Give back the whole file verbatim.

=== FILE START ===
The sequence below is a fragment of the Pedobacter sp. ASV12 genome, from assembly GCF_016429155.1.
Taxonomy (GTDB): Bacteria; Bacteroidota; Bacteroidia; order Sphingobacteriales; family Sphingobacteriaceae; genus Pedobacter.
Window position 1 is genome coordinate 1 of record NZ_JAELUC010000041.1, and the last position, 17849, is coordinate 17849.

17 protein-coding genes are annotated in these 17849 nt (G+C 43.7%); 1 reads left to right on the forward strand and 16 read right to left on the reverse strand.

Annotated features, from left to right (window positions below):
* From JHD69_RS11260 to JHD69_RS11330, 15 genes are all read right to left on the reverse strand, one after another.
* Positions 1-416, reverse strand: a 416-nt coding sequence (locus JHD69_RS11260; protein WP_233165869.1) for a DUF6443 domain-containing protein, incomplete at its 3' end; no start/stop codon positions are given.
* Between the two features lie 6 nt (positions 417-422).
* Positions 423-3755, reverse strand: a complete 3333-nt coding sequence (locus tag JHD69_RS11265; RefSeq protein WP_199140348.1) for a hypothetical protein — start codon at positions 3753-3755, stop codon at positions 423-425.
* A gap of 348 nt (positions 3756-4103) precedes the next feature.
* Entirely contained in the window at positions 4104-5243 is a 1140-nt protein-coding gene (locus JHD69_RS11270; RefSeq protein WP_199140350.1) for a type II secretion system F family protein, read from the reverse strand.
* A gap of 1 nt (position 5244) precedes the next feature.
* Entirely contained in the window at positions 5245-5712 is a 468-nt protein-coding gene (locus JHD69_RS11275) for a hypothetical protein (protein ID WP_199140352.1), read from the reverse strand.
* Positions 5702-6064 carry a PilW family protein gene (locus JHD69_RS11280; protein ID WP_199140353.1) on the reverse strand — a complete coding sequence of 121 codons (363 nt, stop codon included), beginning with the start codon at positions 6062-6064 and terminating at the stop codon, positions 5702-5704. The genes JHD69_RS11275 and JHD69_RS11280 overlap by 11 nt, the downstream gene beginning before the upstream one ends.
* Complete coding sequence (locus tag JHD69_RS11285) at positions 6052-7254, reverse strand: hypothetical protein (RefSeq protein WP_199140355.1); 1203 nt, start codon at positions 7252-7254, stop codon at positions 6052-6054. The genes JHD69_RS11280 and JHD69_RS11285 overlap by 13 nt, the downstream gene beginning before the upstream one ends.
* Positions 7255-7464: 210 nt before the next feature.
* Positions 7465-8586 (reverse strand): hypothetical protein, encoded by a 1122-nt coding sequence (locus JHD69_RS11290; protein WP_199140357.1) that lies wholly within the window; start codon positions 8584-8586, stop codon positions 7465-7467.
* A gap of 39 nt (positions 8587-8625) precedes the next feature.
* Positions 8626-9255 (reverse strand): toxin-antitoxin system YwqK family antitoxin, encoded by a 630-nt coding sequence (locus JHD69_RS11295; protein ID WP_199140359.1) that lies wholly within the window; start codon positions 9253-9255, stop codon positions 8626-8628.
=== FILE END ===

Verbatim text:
The sequence below is a fragment of the Pedobacter sp. ASV12 genome, from assembly GCF_016429155.1.
Taxonomy (GTDB): Bacteria; Bacteroidota; Bacteroidia; order Sphingobacteriales; family Sphingobacteriaceae; genus Pedobacter.
Window position 1 is genome coordinate 1 of record NZ_JAELUC010000041.1, and the last position, 17849, is coordinate 17849.

17 protein-coding genes are annotated in these 17849 nt (G+C 43.7%); 1 reads left to right on the forward strand and 16 read right to left on the reverse strand.

Annotated features, from left to right (window positions below):
* From JHD69_RS11260 to JHD69_RS11330, 15 genes are all read right to left on the reverse strand, one after another.
* Positions 1-416, reverse strand: a 416-nt coding sequence (locus JHD69_RS11260; protein WP_233165869.1) for a DUF6443 domain-containing protein, incomplete at its 3' end; no start/stop codon positions are given.
* Between the two features lie 6 nt (positions 417-422).
* Positions 423-3755, reverse strand: a complete 3333-nt coding sequence (locus tag JHD69_RS11265; RefSeq protein WP_199140348.1) for a hypothetical protein — start codon at positions 3753-3755, stop codon at positions 423-425.
* A gap of 348 nt (positions 3756-4103) precedes the next feature.
* Entirely contained in the window at positions 4104-5243 is a 1140-nt protein-coding gene (locus JHD69_RS11270; RefSeq protein WP_199140350.1) for a type II secretion system F family protein, read from the reverse strand.
* A gap of 1 nt (position 5244) precedes the next feature.
* Entirely contained in the window at positions 5245-5712 is a 468-nt protein-coding gene (locus JHD69_RS11275) for a hypothetical protein (protein ID WP_199140352.1), read from the reverse strand.
* Positions 5702-6064 carry a PilW family protein gene (locus JHD69_RS11280; protein ID WP_199140353.1) on the reverse strand — a complete coding sequence of 121 codons (363 nt, stop codon included), beginning with the start codon at positions 6062-6064 and terminating at the stop codon, positions 5702-5704. The genes JHD69_RS11275 and JHD69_RS11280 overlap by 11 nt, the downstream gene beginning before the upstream one ends.
* Complete coding sequence (locus tag JHD69_RS11285) at positions 6052-7254, reverse strand: hypothetical protein (RefSeq protein WP_199140355.1); 1203 nt, start codon at positions 7252-7254, stop codon at positions 6052-6054. The genes JHD69_RS11280 and JHD69_RS11285 overlap by 13 nt, the downstream gene beginning before the upstream one ends.
* Positions 7255-7464: 210 nt before the next feature.
* Positions 7465-8586 (reverse strand): hypothetical protein, encoded by a 1122-nt coding sequence (locus JHD69_RS11290; protein WP_199140357.1) that lies wholly within the window; start codon positions 8584-8586, stop codon positions 7465-7467.
* A gap of 39 nt (positions 8587-8625) precedes the next feature.
* Positions 8626-9255 (reverse strand): toxin-antitoxin system YwqK family antitoxin, encoded by a 630-nt coding sequence (locus JHD69_RS11295; protein ID WP_199140359.1) that lies wholly within the window; start codon positions 9253-9255, stop codon positions 8626-8628.